Language shapes how we see places and the people living in them, says Laura Brown. But the North loses the language game, and has done for generations.
The language we use when we describe a place is vital, it shapes people’s understanding of its character and becomes absorbed with how people see it, both inside and out.
Take a Northern city that is widely acknowledged to have ‘declined’. This ‘decline’ has been written about a lot. In fact, the big destination marketing conversation about it for nearly a generation has been about responding to and fighting that ‘decline’. But the problem is this: in order to talk about the new stuff you have to put it in context, into shorthand for people who don’t know what’s happening every day. So the first 50 words are always about decline. The decline is the starting point.
Decline means a lot of things. It means fewer jobs, it means a lack of diversity when it comes to industry. It can have health implications as well as vast and far reaching socio-economic implications. But it still means people. It still means people living their lives, getting up in the morning, washing their faces, going to work, seeing their mates, watching a game of footy, taking pictures in the park, buying a house, mowing the lawn, planting bulbs, buying Christmas trees, doing the shop, celebrating birthdays, going to a show, seeing an exhibition, baking cakes, learning a new language. A place that’s been declining doesn’t mean there’s any less living taking place. The living might be harder, but compared to what? Where’s the grail where all this perfect living is being done, anyway? I could pluck a street from a ‘rich’ postcode out of my head but I’ll bet there’s someone there who worries about losing their job or who’s sick, someone who worries about where the next pay cheque is coming from or is terrified about finding the money for their child’s birthday.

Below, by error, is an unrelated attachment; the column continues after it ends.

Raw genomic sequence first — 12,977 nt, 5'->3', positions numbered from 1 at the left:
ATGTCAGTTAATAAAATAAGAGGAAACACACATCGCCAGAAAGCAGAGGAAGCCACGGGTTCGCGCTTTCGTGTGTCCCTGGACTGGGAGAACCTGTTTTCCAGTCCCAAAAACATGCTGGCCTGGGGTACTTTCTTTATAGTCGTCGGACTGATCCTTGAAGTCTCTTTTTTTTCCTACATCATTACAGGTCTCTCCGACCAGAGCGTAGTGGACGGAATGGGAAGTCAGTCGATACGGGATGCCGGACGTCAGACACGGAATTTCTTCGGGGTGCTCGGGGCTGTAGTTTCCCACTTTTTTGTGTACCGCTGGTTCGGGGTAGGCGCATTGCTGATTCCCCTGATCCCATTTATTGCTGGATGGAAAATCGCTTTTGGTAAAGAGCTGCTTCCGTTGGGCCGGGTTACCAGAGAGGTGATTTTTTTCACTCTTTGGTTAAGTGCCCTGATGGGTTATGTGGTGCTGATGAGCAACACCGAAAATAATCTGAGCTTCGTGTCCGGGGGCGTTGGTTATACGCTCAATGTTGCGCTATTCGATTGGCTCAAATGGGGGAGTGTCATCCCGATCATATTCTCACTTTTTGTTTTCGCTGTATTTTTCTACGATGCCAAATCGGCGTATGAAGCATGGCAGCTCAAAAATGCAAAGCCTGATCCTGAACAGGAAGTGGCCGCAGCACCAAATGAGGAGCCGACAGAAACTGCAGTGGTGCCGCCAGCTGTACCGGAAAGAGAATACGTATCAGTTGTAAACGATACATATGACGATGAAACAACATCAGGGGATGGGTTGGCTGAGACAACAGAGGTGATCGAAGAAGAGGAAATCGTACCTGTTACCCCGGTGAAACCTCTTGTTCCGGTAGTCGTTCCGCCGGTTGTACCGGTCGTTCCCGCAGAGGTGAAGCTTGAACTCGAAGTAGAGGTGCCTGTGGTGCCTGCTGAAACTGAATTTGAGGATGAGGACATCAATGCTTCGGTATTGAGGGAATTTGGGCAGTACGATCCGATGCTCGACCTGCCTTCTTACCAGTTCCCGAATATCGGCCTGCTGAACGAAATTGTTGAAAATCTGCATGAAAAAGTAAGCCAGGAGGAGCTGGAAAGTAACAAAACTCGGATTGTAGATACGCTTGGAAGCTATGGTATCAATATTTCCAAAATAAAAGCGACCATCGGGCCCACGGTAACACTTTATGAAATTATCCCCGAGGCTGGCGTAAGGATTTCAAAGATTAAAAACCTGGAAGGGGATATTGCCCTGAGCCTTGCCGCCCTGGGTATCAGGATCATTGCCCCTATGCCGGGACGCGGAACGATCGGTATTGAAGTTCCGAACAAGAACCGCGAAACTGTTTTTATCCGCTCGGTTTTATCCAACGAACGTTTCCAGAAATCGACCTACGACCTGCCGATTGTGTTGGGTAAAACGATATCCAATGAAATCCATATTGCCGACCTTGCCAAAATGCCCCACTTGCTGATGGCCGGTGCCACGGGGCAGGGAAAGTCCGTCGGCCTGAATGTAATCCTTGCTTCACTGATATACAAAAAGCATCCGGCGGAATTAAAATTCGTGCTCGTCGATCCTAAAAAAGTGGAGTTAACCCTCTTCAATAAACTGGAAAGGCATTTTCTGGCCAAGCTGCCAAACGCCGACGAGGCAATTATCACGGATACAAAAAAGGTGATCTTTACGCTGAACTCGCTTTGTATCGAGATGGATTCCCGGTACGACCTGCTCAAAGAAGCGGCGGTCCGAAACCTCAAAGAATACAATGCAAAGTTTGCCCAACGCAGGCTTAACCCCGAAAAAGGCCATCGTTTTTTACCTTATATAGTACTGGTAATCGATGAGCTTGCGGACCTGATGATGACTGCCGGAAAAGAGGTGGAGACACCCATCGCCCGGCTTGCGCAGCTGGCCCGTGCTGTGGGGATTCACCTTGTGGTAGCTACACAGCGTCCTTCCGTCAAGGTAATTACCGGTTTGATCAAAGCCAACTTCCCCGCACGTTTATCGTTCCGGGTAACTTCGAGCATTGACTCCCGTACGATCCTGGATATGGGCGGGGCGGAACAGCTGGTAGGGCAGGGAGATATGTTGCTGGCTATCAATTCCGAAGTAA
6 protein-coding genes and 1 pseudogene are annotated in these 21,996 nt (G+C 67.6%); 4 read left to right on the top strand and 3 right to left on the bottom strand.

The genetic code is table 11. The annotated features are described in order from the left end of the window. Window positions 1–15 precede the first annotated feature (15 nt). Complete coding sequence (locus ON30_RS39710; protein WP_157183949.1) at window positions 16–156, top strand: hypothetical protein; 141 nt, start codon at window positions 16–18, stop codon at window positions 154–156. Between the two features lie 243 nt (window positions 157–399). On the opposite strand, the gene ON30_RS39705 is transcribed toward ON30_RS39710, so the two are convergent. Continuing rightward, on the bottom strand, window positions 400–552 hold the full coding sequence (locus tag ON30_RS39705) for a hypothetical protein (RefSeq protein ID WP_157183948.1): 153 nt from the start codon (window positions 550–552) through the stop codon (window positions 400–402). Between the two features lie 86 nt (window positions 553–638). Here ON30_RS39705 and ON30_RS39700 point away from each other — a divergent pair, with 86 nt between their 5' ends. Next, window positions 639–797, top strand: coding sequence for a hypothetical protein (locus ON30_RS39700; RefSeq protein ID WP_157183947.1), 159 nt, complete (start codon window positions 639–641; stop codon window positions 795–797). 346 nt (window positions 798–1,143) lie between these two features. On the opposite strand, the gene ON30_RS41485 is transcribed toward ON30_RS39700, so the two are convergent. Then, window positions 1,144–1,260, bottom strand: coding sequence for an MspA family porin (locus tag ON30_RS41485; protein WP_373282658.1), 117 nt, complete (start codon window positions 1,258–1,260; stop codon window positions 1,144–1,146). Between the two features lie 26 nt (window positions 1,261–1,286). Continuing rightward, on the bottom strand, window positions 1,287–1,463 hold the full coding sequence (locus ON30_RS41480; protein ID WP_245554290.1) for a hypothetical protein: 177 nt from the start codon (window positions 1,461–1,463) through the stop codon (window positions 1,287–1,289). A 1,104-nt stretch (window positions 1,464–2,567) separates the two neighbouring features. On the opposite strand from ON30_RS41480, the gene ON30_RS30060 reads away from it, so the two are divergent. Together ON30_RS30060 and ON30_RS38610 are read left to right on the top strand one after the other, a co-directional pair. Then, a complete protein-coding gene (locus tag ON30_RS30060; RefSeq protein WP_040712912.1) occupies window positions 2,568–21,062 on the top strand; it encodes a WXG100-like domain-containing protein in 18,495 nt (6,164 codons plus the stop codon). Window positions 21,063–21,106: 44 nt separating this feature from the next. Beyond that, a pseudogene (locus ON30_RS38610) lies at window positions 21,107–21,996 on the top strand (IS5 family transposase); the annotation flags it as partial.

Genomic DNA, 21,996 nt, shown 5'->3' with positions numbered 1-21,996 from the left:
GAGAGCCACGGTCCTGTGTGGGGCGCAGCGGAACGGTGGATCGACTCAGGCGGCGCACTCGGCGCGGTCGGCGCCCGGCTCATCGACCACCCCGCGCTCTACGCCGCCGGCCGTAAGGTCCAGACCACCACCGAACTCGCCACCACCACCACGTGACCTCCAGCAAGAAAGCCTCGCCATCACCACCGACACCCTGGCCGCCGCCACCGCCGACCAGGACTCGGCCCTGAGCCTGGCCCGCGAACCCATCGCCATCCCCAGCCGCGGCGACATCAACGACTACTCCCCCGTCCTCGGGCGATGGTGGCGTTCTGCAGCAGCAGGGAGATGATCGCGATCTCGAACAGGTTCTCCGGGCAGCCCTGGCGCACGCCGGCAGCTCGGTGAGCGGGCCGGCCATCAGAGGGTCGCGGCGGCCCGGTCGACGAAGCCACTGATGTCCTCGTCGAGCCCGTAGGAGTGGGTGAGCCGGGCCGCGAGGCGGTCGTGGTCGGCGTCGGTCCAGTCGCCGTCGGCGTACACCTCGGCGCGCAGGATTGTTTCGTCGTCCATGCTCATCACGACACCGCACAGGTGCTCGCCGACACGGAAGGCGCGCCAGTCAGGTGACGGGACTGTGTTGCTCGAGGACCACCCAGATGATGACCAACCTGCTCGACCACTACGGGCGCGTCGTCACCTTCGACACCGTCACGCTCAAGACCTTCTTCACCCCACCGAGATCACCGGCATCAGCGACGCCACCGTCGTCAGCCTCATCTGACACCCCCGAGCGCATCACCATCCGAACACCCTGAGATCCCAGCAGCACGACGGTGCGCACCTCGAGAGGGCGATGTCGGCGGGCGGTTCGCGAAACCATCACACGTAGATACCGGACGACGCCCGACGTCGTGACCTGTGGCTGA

But when we talk about ‘decline’ we don’t just think of places. We think of people, of THEM declining. Language is of vital importance because it can either laud or condemn a place. Places are defined by whether they’re thriving, or declining, or cultural or not. And places aren’t really like that. There is character and there are elements that make a place distinctive but each place is still filled with people who are living and dying and paying taxes. It adds an outsider’s perspective to their lives they probably didn’t ask for or need.
There’s a bit in It’s a Wonderful Life, where George Bailey is facing up to Mr Potter after his father’s death.
“Just remember this, Mr Potter, that this rabble you’re talking about…they do most of the working and paying and living and dying in this community. Well, is it too much to have them work and pay and live and die in a couple of decent rooms and a bath?”
Not all places, along with people, are equal. Would that they were. And there’s a great deal of money to be made in changing perceptions of places. Places need people, and the picture that has been and continues to be painted often doesn’t inspire people.
There are a few reasons why it’s becoming harder to do this, why the outside narrative is becoming harder and harder to combat.